A recent Law360 article by Daniel Moffett, Karina Moy, and Golda Lai, titled Overlooked Patent Cases: Foreign Activity, Liability, Damages, alerted me to a couple of U.S. District Court decisions that were decided since I completed my article Extraterritorial Damages in Patent Law, 39 Cardozo Arts & Enter. L.J. 1 (2021). If I am understanding the facts correctly, both cases are consistent with my thesis that the logic of the Supreme Court's decision in WesternGeco LLC v. ION Geophysical Corp., 138 S. Ct. 2129 (2018), leads to the conclusion that, where an act of domestic infringement in violation of 35 U.S.C. § 271(a) is the cause-in-fact and proximate cause of some further activity in another country, a U.S. court should award damages reflecting the loss the patent owner suffers as a result of that foreign activity. The two cases are Centripetal Networks Inc. v. Cisco Systems Inc., ___ F. Supp. 3d ___, 2021 WL 1030286, at *11-12 (E.D. Va. Mar. 17, 2021), and ArcherDX, LLC v. QIAGEN Sciences LLC, C.A. No. 18-1019 (MN), 2021 WL 3857460 (D. Del. Aug. 30, 2021). The court in Centripetal wound up entering a damages award totaling $2.7 billion, including an enhancement and prejudgment interest, and an appeal is pending. (See discussion of a recently-filed amicus brief, addressing the enhanced damages issue, on Law360 here.) Whether the Federal Circuit will weigh in on the extraterritoriality issue, or decide the case on other grounds, of course remains to be seen.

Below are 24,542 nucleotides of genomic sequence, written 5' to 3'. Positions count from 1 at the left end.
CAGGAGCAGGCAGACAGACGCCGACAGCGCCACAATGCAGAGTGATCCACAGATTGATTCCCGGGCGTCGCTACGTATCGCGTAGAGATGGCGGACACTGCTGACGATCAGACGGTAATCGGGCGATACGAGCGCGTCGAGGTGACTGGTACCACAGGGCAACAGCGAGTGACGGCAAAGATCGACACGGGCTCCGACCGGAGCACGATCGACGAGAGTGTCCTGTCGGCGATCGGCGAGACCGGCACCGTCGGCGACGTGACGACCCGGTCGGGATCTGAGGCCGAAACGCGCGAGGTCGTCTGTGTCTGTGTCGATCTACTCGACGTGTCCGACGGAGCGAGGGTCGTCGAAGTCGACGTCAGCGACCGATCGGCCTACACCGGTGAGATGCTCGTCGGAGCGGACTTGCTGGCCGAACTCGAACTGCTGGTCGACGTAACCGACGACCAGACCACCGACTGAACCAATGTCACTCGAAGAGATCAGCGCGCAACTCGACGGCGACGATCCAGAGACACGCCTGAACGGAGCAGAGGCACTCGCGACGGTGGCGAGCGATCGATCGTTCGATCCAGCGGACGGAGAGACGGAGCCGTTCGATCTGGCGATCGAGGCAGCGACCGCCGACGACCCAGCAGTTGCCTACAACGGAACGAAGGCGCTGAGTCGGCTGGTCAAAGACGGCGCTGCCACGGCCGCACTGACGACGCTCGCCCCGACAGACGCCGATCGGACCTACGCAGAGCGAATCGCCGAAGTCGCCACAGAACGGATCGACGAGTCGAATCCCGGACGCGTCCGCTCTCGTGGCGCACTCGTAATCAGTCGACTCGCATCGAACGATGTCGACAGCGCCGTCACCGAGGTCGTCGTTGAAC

Readers may recall that I also have a draft paper, which should be published sometime early next year, titled Extraterritorial Damages in Copyright Law, 73 Fla. L. Rev. __ (forthcoming 2022). I hope to talk a bit about this topic at UIC John Marshall Law School's upcoming 64th Annual Intellectual Property Law Conference, scheduled to take place (virtually) on November 13.